PETITION IN SUPPORT OF HR2289 - ENDING JUVENILE LIFE WITHOUT PAROLE

The United States is the only nation on earth that sentences its children to life without parole (LWOP).  We have over 2500 children sentenced to die in prison, including some as young as 13.  Children are NOT adults.  All studies show that teen brains are not fully developed, and that they do not have the maturity to always make rational, reasoned decisions. The United States Supreme Court stated that children should not be held to the same level of culpability as adults.

HR2289 would give children sentenced to life the opportunity for parole once in 15 years.

We support HR2289.

HR 2289 IH

111th CONGRESS

1st Session

H. R. 2289

To establish a meaningful opportunity for parole or similar release for child offenders sentenced to life in prison, and for other purposes.

IN THE HOUSE OF REPRESENTATIVES

May 6, 2009

Mr. SCOTT of Virginia (for himself and Mr. CONYERS) introduced the following bill; which was referred to the Committee on the Judiciary

A BILL

To establish a meaningful opportunity for parole or similar release for child offenders sentenced to life in prison, and for other purposes.

Be it enacted by the Senate and House of Representatives of the United States of America in Congress assembled,

SECTION 1. SHORT TITLE.

This Act may be cited as the ‘Juvenile Justice Accountability and Improvement Act of 2009’.

SEC. 2. FINDINGS.

Congress finds the following:

(1) Historically, courts in the United States have recognized the undeniable differences between adult and youth offenders.

(2) While writing for the majority in Roper v. Simmons (125 S. Ct. 1183), a recent Supreme Court decision abolishing use of the death penalty for juveniles, Justice Kennedy declared such differences to be ‘marked and well understood’.

(3) Notwithstanding such edicts, many youth are being sentenced in a manner that has typically been reserved for adults. These sentences include a term of imprisonment of life without the possibility of parole.

(4) The decision to sentence youthful offenders to life without parole is an issue of growing national concern.

(5) While there are no youth serving such sentences in the rest of the world, research indicates that there are over 2,500 youth offenders serving life without parole in the United States.

(6) The estimated rate at which the sentence of life without parole is imposed on children nationwide remains at least 3 times higher today than it was 15 years ago.

(7) The majority of youth sentenced to life without parole are first-time offenders.

(8) Sixteen percent of these individuals were age 15 or younger when they committed their crimes.

SEC. 3. ESTABLISHING A MEANINGFUL OPPORTUNITY FOR PAROLE FOR CHILD OFFENDERS.

(a) In General-

(1) REQUIREMENTS- For each fiscal year after the expiration of the period specified in subsection (d)(1), each State shall have in effect laws and policies under which each child offender who is serving a life sentence receives, not less than once during the first 15 years of incarceration, and not less than once every 3 years of incarceration thereafter, a meaningful opportunity for parole or other form of supervised release. This provision shall in no way be construed to limit the access of child offenders to other programs and appeals which they were rightly due prior to the enactment of this Act.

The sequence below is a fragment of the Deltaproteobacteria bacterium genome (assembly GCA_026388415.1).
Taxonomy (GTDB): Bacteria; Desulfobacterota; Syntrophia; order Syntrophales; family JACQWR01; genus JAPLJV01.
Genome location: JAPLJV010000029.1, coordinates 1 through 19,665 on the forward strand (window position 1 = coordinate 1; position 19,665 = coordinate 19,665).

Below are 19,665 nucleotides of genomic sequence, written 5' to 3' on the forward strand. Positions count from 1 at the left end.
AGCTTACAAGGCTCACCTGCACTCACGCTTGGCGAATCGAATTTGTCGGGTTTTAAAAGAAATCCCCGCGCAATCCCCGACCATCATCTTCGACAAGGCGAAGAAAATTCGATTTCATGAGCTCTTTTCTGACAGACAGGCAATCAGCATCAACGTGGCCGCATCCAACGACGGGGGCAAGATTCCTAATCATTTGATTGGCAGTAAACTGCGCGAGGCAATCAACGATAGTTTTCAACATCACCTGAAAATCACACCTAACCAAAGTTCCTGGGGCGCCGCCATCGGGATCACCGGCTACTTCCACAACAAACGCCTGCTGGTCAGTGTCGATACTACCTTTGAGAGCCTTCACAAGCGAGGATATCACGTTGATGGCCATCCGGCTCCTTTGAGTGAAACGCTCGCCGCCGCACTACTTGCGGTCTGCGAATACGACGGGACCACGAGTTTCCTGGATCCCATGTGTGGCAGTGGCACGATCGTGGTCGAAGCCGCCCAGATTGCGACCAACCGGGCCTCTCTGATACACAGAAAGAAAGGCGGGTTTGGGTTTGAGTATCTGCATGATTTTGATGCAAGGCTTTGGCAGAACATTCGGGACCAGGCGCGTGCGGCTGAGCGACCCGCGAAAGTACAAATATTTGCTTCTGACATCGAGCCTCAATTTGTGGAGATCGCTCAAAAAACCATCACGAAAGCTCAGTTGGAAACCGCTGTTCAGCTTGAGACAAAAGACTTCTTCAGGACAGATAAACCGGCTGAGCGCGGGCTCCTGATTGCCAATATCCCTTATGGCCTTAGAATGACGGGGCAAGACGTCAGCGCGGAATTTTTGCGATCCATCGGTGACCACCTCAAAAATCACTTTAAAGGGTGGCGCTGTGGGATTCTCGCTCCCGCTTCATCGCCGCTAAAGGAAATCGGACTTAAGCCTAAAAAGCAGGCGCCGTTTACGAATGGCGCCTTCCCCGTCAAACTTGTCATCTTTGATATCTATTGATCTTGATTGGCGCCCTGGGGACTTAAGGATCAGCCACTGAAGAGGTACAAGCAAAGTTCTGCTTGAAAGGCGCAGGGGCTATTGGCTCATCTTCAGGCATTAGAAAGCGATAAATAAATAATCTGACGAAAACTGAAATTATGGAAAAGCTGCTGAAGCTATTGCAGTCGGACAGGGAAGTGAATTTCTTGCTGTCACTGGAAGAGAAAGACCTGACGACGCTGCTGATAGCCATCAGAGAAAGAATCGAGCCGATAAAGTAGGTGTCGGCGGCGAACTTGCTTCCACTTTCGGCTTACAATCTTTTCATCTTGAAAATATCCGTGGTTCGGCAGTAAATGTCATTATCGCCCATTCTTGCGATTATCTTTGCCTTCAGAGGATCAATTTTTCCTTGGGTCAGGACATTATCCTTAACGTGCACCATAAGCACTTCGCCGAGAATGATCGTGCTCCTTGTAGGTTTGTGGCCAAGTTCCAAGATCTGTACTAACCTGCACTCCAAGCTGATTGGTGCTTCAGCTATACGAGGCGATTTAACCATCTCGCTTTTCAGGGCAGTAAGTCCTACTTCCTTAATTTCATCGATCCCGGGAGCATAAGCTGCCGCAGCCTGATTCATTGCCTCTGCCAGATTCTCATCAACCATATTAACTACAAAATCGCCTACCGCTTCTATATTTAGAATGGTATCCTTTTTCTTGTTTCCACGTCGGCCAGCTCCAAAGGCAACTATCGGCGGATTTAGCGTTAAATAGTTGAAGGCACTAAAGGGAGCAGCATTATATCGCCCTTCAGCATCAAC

(2) REGULATIONS- Not later than 1 year after the date of the enactment of this Act, the Attorney General shall issue guidelines and regulations to interpret and implement this section.

(b) Definition- In this section and section 4, the term ‘child offender who is serving a life sentence’ means an individual who--

(1) is convicted of one or more offenses committed before the individual attained the age of 18; and

(2) is sentenced, for such an offense or offenses, to a term of imprisonment of life, or of any number of years exceeding 15 years, cumulatively.

(c) Applicability- This section shall apply to individuals sentenced before, on, or after the date of the enactment of this Act.

(d) Compliance and Consequences-

(1) COMPLIANCE DATE- Each State shall have not more than 3 years from the date of enactment of this Act to be in compliance with this section, except that the Attorney General may grant a 2-year extension to a State that is making a good faith effort to comply with this section.

(2) CONSEQUENCE OF NONCOMPLIANCE- For any fiscal year after the expiration of the period specified in paragraph (1), a State that fails to be in compliance with this section shall not receive 10 percent of the funds that would otherwise be allocated for that fiscal year to that State under subpart 1 of part E of title I of the Omnibus Crime Control and Safe Streets Act of 1968 (42 U.S.C. 3750 et seq.), whether characterized as the Edward Byrne Memorial Justice Assistance Grant Program or otherwise.

(3) REALLOCATION- Amounts not allocated under a program referred to in paragraph (2) to a State for failure to be in compliance with this section shall be reallocated under that program to States that are in compliance with this section.

SEC. 4. NOTICE TO VICTIMS.

Each State that has in effect laws and policies in accordance with the requirements of section 3 shall, not later than 1 year after the date of compliance with such section--

(1) provide notice to the public of such laws and policies, which shall include--

(A) a description of the opportunities for parole or supervised release available to child offenders who are serving a life sentence, and how those opportunities differ from the laws and policies in effect before compliance with section 3; and